5.
Am J Transplant ; 22(2): 634-639, 2022 02.
Article in English | MEDLINE | ID: covidwho-1434623

ABSTRACT

Kidney transplant recipients (KTRs) are extremely vulnerable to SARS-CoV-2 infection and show an impaired immune response to SARS-CoV-2 vaccination. We analyzed factors related to vaccination efficiency in KTRs. In a multicenter prospective observational study (NCT04743947), IgG antibodies levels against SARS-CoV-2 spike S1 subunit and their neutralization capacity after SARS-CoV-2 vaccination were analyzed in 225 KTRs and compared to 176 controls. After the vaccination, 56 (24.9%) KTRs became seropositive of whom 68% had neutralizing antibodies. This immune response was significantly lower compared to controls (239 [78-519] BAU/ml versus 1826 [560-3180] BAU/ml for KTRs and controls, p < .0001). The strongest predictor for an impaired response was mycophenolate mofetil (MMF) treatment. Multivariate regression analysis revealed that MMF-free regimen was highly associated with seroconversion (OR 13.25, 95% CI 3.22-54.6; p < .001). In contrast, other immunosuppressive drugs had no significant influence. 187 out of 225 KTRs were treated with MMF of whom 26 (13.9%) developed antibodies. 23 of these seropositive KTRs had a daily MMF dose ≤1 g. Furthermore, higher trough MMF concentrations correlated with lower antibody titers (R -0.354, p < .001) supporting a dose-dependent unfavorable effect of MMF. Our data indicate that MMF dose modification could lead to an improved immune response.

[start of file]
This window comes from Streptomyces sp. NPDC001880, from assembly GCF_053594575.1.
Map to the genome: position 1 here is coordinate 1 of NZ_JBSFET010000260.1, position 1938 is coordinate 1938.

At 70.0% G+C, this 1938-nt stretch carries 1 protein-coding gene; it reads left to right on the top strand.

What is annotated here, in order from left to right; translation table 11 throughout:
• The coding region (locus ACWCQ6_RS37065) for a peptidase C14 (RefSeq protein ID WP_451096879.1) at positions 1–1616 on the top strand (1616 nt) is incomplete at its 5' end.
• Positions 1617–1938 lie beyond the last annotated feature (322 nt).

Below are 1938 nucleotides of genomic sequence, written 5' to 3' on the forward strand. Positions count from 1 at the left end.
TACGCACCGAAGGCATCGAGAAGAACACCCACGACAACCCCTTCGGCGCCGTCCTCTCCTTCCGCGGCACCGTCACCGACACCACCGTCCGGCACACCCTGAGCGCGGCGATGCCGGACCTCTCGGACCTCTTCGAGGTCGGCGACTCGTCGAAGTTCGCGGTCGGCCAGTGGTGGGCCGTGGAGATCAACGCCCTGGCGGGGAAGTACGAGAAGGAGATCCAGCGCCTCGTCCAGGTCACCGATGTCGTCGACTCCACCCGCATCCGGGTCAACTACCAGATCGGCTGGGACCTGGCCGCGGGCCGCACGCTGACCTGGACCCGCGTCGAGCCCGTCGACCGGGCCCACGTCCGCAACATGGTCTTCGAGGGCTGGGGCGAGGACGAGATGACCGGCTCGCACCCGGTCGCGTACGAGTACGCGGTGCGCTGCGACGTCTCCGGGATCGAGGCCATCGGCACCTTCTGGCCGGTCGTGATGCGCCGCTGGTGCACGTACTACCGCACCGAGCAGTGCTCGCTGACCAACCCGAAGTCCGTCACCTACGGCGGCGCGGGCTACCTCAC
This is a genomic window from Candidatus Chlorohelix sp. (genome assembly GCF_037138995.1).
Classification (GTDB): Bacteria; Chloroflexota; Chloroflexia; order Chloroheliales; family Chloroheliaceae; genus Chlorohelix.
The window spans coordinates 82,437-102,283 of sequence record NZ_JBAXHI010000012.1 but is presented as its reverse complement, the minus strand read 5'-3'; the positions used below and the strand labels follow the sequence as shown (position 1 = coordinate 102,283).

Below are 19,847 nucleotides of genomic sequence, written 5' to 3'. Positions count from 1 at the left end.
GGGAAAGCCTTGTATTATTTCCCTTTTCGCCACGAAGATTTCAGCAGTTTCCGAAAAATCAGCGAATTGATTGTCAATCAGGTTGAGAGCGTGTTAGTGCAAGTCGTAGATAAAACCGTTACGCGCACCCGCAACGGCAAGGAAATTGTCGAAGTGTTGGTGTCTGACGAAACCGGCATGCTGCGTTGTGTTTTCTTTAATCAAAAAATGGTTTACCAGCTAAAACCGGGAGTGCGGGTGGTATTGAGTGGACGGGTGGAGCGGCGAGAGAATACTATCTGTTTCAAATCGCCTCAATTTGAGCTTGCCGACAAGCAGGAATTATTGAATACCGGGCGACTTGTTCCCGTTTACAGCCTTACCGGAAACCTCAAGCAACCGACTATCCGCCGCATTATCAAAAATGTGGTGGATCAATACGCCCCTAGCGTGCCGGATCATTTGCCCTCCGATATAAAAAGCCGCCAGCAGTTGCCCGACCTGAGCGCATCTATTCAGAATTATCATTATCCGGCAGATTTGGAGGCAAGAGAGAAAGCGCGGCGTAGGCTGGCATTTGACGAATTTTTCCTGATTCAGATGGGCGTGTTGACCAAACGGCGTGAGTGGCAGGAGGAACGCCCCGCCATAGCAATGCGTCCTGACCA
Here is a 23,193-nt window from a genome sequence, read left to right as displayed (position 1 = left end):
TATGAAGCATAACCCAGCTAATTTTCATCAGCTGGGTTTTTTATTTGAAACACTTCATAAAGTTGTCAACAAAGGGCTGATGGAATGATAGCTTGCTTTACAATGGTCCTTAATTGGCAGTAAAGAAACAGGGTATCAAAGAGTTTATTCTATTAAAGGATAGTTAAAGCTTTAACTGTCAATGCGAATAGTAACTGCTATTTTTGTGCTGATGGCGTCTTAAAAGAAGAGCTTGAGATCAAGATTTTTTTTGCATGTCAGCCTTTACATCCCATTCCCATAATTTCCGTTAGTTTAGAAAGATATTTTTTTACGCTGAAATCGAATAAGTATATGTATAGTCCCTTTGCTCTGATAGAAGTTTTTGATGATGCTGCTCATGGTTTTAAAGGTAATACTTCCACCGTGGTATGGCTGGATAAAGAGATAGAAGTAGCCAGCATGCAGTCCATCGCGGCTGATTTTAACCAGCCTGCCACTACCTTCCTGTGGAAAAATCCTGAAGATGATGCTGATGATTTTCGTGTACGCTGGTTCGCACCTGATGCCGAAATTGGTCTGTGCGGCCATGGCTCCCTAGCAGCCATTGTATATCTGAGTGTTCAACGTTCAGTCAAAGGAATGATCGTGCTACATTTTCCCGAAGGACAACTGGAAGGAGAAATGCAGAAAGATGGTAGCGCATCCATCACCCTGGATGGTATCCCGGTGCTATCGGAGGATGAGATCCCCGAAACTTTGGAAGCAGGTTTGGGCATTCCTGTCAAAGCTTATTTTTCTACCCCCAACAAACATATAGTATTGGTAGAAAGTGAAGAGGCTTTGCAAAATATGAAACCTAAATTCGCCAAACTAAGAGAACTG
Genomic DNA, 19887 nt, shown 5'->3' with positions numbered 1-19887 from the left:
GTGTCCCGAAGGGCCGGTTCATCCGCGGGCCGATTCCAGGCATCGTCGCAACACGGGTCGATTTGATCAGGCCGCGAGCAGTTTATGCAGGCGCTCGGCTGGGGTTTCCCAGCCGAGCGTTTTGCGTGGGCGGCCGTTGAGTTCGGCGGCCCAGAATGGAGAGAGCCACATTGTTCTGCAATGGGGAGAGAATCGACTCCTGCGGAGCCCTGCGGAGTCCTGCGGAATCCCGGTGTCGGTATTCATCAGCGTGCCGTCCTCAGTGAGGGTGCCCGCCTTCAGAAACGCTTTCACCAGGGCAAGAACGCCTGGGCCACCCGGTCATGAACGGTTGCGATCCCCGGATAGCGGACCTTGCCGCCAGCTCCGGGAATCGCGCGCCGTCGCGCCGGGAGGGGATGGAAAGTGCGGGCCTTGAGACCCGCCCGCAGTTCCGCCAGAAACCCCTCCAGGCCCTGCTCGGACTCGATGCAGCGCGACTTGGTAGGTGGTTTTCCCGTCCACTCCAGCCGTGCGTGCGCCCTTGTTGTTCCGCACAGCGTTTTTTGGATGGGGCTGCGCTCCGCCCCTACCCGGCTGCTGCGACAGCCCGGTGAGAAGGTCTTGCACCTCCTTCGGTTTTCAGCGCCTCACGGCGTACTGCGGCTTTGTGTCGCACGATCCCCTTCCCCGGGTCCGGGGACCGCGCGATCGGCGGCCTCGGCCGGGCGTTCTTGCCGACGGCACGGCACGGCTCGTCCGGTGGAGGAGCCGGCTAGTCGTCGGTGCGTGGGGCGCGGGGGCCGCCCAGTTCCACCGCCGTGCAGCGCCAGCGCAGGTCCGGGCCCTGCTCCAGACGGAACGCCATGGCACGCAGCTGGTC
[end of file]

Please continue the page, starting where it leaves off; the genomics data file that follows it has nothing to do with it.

Subject(s)
COVID-19 , Kidney Transplantation , Antibodies, Viral , COVID-19 Vaccines , Humans , Immunity , Kidney Transplantation/adverse effects , Mycophenolic Acid/therapeutic use , SARS-CoV-2 , Transplant Recipients , Vaccination
8.
CNS Drugs ; 35(3): 317-330, 2021 03.
Article in English | MEDLINE | ID: covidwho-1141535

ABSTRACT